Thursday, 23 July 2009

neo geo-poetics3

Two writers stand out for me from the Atlantic Islands Festival as significant pointers for the way forward for geopoetics. These are Norman Bissell, whose book Slate, Sea and Sky formed the basis for Mark Sheridan's Atlantic Island Suite, and Jamie Whittle, an environmental lawyer who wrote about all aspects of the Findhorn in his book White River, an account of a canoeing trip he took up and down the full length of the River.

It has to be said that Kenneth White is a hard model to follow. His stripped to the bone simplicity and precision can sometimes lead, in lesser hands, to some very impoverished and flat writing, lacking his driving energy and wit - and let's be fair, even Kenneth White doesn't get away with it all the time! There's a temptation, too, to go for buzz-words and motifs (like herons) without establishing an equal context to that of White's mountainous learning. I don't think either of these writers can be said to have escaped entirely from these temptations.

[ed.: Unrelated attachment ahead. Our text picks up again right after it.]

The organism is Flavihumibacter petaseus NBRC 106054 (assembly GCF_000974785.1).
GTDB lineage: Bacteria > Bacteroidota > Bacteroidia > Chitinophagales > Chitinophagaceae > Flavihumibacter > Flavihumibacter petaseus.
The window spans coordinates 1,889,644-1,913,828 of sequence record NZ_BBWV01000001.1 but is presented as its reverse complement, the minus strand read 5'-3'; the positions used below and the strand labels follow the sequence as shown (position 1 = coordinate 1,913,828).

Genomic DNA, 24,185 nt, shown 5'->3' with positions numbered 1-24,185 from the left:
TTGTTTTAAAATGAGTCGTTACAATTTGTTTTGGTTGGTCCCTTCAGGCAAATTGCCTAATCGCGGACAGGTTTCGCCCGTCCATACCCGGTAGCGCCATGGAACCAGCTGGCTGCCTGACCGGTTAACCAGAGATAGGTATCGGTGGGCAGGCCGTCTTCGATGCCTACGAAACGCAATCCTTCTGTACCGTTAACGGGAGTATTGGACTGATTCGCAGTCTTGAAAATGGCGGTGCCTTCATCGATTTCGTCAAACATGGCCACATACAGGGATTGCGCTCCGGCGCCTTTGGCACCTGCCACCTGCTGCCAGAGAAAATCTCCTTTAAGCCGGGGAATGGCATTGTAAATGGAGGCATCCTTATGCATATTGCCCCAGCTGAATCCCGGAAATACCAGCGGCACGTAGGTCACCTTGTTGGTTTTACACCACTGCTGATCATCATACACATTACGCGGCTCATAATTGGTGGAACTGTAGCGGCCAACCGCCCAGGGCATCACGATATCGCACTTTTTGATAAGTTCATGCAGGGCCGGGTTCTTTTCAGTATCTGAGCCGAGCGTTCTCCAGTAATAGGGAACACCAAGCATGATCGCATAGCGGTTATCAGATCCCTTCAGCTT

But on the plus side, there is no sense of authorial self-obtrusion in these books. Places, animals, the challenges of rough country and wild weather, are allowed to speak for themselves. And they have both tapped in, at a profound level, to what I perceive to be the essence of the geopoetic vision.Their art, work and personal philosophy are indeed grounded in an open-eyed and intelligent awareness of what it means to live on the planet earth. And they both include what most of us felt to be the missing dimensions - a sense of locality and community.